vCLS uses agent virtual machines to maintain cluster services health. vCLS run in every cluster, even when cluster services like vSphere DRS and vSphere HA are not enabled.

The architecture of the vCLS control plane consists of max 3 virtual machines, also called system or agent VMs. The vCLS machines are placed on sperate hosts in a cluster. On a smaller environment (less than 3 host) the number of vCLS VMs will be equal to the number of hosts. SDDC (Software Defined Datacenter) admin’s do not need to maintain the life cycle of these vCLS VMs.

The architecture for the vSphere Cluster Services is displayed in this image.

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The vCLS VMs that form the cluster quorum state, are self correcting. This means that when the vCLS VMs are not available the vSphere Cluster Services will try to create, update or power-on the vCLS VMs automatically.

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There are three health states for the cluster services:

  • Healthy: The vSphere Cluster Services heath is green when at least one vCLS VM is running in the cluster. To maintain vCLS VM availability, there’s a cluster quorum of three vCLS VMs deployed.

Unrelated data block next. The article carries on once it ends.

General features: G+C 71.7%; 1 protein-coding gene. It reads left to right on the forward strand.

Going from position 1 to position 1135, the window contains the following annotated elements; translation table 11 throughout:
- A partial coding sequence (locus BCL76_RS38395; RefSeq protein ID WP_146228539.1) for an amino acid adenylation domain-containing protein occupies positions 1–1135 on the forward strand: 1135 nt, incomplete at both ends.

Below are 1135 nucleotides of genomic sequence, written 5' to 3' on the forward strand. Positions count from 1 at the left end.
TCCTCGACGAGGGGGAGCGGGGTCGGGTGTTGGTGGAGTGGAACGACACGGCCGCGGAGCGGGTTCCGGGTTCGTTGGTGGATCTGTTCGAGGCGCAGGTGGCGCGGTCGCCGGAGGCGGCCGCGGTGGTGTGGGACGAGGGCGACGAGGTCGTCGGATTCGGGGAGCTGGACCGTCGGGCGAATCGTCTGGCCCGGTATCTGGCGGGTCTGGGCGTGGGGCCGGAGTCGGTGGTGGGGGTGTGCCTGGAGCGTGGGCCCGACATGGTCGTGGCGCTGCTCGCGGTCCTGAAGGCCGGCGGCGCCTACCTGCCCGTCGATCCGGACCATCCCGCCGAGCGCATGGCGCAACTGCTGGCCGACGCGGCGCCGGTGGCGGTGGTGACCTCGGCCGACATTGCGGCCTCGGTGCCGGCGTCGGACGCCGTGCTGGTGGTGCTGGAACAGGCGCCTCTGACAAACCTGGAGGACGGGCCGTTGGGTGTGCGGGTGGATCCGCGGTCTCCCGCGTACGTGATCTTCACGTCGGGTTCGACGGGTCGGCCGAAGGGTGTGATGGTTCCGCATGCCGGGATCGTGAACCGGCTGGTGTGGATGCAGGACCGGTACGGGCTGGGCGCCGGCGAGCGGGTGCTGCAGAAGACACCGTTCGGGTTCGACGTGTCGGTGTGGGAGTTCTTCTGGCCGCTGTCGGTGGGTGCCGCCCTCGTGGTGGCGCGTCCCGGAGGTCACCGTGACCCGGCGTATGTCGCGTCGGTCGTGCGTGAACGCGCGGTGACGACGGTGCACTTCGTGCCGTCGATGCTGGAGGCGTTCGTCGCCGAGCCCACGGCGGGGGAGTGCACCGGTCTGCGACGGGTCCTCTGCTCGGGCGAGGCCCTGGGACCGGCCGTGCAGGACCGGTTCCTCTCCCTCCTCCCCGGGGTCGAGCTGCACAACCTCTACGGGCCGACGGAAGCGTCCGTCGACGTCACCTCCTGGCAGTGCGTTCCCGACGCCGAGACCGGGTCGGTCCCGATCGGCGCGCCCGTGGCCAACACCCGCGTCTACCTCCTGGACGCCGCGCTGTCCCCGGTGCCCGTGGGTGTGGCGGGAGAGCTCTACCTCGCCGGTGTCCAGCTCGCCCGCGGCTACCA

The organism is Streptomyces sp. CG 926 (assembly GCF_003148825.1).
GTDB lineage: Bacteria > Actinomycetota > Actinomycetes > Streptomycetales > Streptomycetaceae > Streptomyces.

• Degraded: This is a transient state when at least one of the vCLS VMs is not available, but DRS maintains functionality. The cluster could also be in this state when either vCLS VMs are being re-deployed or getting powered-on after some impact to the running vCLS VMs.

  • Unhealthy: A vCLS unhealthy state happens when DRS loses it’s functionality due to the vCLS Control plane not being available.

The vCLS VMs are automatically places in there own folder within the cluster.

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The vCLS VMs are small, with minimum resources. If no shared storage is available the vCLS VMs are created on local storage. If a cluster is created before shared storage is configured on the ESXi host (for instance vSAN), it would be strongly recommended to move the vCLS VMs to the shared storage once it is created.

The vCLS VMs are running a customized Photon OS. In the image below you see the resources of a vCLS VM.

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The two GB virtual disk is thin provisioned. The vCLS VM has no NIC, it does not need one to communicate because vCLS leverages a VMCI/vSocket interface to communicate with the hypervisor.

The health of vCLS VMs, including power state, is managed by vSphere ESX Agent Manager (EAM). In case of power on failure of vCLS VMs, or if the first instance of DRS for a cluster is skipped due to lack of quorum of vCLS VMs, a banner appears in the cluster summary page along with a link to a Knowledge Base article to help troubleshoot the error state. Because vCLS VMs are treated as system VMs, you do not need to backup or snapshot these VMs. The health state of these VMs is managed by vCenter services.